Step Three: Playing the game
Begin by placing the pieces on the board and ensure that they are in the correct place. On the row that is closest to you, place the pieces from left to right, that is, chariot, horse, elephant, guard, king, 2nd guard, 2nd elephant, 2nd knight, and 2nd chariot, then on the third-row place the 2 cannons on the intersection you find one space away from the edge of the right and left side of the board. Afterward, place the soldier prices on all the other intersections.
Your goal in the game is to capture your opponent’s king, so all your other pieces are the ones you use to put the general into checkmate. The player that has the red pieces makes the first move, then the next player with the black ones follows. From there onwards, the two players alternate throughout the game, while making one move per turn.
The term ‘capture’ means to take over the point that your opponent occupies. You put your opponents’ genera in ‘check’ when your next move can successfully capture the piece. If you don’t, your opponent’s next move would protect the general from the capture. If you end up in a stalemate situation, then the game becomes a draw. A stalemate situation simply happens when your opponent cannot make a legal move to protect his king. Also, the game becomes a draw when none of the players can call a checkmate or force a stalemate.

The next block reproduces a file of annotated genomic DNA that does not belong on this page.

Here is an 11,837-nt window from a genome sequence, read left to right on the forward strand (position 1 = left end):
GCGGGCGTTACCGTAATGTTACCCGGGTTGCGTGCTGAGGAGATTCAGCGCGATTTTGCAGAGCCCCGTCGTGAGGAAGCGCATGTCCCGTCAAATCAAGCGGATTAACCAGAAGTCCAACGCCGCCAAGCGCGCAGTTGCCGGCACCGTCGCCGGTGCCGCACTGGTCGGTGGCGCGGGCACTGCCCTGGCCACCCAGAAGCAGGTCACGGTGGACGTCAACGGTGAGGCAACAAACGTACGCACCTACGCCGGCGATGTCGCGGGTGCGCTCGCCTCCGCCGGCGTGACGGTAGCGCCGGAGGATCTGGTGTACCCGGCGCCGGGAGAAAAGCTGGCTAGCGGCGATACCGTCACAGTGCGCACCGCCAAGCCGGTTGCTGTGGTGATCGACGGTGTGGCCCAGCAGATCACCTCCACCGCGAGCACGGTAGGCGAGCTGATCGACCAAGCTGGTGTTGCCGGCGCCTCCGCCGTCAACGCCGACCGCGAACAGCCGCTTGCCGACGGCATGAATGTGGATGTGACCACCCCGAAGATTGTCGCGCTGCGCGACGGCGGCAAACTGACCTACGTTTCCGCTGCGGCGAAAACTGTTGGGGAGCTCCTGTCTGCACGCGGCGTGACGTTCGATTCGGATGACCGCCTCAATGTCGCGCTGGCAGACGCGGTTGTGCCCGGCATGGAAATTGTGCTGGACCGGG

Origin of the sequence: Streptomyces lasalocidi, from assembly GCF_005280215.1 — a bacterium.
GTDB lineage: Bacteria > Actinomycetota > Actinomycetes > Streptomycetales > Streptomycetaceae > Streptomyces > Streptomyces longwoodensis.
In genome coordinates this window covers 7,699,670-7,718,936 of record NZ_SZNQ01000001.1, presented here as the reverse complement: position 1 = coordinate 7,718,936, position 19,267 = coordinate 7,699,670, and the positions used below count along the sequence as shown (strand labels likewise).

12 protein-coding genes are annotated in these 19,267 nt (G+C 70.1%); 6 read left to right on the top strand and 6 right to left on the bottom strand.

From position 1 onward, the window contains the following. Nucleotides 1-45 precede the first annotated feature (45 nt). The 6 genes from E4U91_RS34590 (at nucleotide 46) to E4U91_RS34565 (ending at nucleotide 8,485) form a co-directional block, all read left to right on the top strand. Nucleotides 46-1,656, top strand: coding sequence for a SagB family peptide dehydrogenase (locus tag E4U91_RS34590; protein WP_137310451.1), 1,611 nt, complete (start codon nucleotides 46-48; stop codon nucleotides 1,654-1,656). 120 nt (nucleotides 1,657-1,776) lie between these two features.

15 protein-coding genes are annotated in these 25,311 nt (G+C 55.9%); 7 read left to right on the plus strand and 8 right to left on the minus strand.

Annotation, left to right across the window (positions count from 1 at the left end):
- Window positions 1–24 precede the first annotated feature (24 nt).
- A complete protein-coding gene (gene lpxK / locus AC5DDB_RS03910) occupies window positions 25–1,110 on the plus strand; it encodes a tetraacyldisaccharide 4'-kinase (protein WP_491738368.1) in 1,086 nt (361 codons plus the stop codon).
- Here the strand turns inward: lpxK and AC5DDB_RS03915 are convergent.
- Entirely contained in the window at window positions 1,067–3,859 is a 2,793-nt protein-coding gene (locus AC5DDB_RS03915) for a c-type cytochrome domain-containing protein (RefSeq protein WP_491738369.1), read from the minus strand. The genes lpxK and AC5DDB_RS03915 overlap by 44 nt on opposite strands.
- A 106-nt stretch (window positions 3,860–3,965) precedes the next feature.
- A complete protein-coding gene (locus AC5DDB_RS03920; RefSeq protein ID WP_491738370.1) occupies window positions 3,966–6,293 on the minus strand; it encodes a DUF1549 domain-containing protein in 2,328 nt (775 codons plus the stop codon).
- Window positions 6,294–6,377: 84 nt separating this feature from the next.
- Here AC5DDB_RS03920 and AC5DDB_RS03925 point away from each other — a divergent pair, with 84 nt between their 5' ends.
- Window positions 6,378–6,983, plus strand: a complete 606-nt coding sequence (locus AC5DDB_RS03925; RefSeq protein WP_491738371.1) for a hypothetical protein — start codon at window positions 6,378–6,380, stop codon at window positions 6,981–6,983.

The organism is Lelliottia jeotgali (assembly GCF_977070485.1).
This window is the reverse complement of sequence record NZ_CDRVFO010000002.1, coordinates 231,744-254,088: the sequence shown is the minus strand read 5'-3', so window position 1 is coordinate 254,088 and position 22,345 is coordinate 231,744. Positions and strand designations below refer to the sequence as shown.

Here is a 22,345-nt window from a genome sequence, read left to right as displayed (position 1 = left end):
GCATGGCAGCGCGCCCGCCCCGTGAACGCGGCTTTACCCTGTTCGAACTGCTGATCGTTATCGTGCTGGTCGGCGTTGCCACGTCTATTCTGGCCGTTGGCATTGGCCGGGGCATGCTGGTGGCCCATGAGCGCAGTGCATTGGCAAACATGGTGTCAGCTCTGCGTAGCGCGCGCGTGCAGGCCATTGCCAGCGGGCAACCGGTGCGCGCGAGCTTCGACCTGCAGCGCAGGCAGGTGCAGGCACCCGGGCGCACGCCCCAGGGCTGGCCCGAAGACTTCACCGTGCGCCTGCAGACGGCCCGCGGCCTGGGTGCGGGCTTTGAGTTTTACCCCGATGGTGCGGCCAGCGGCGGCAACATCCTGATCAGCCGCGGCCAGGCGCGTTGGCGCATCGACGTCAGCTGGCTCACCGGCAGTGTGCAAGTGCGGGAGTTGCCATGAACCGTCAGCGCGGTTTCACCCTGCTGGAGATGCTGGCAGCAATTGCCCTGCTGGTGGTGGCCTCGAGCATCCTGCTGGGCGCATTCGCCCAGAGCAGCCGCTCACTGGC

What is the difference between Chinese chess and chess?
While Chinese chess and International chess have the same goal of capturing the opponent’s general (king), there are significant differences between the two.
First, only the Chinese chariots are the equivalent pieces of the Western rooks. The Chinese horse pieces are almost equal to western knights. However, the main difference is that the horse pieces can be hobbled in specific instances. Also, the Chinese elephants and cannons have jumping properties which make them slightly less useful than the western bishops. There is no equivalent of the western queen with the combined powers of bishops and rooks in the game.
The Chinese pawns are more powerful than the Western ones, but only after they cross the river in the middle of the chessboard. Even so, there is no specific promotion mechanism on the 8th rank, and there are no queens to promote the pawns to. To compensate for this, however, the Chinese king (general) is always confined to the 3 by 3 square palace, whereas the western kings in the international chess game trying to achieve that same fortress protection by castling, at least early to mid-game.
The Chinese chess game is quite fascinating however, it appears to be more difficult, simply because the powers of the chess pieces are lesser than the ones in Western chess. All in all, if you are into strategic games, the Chinese chess game is a great way to start.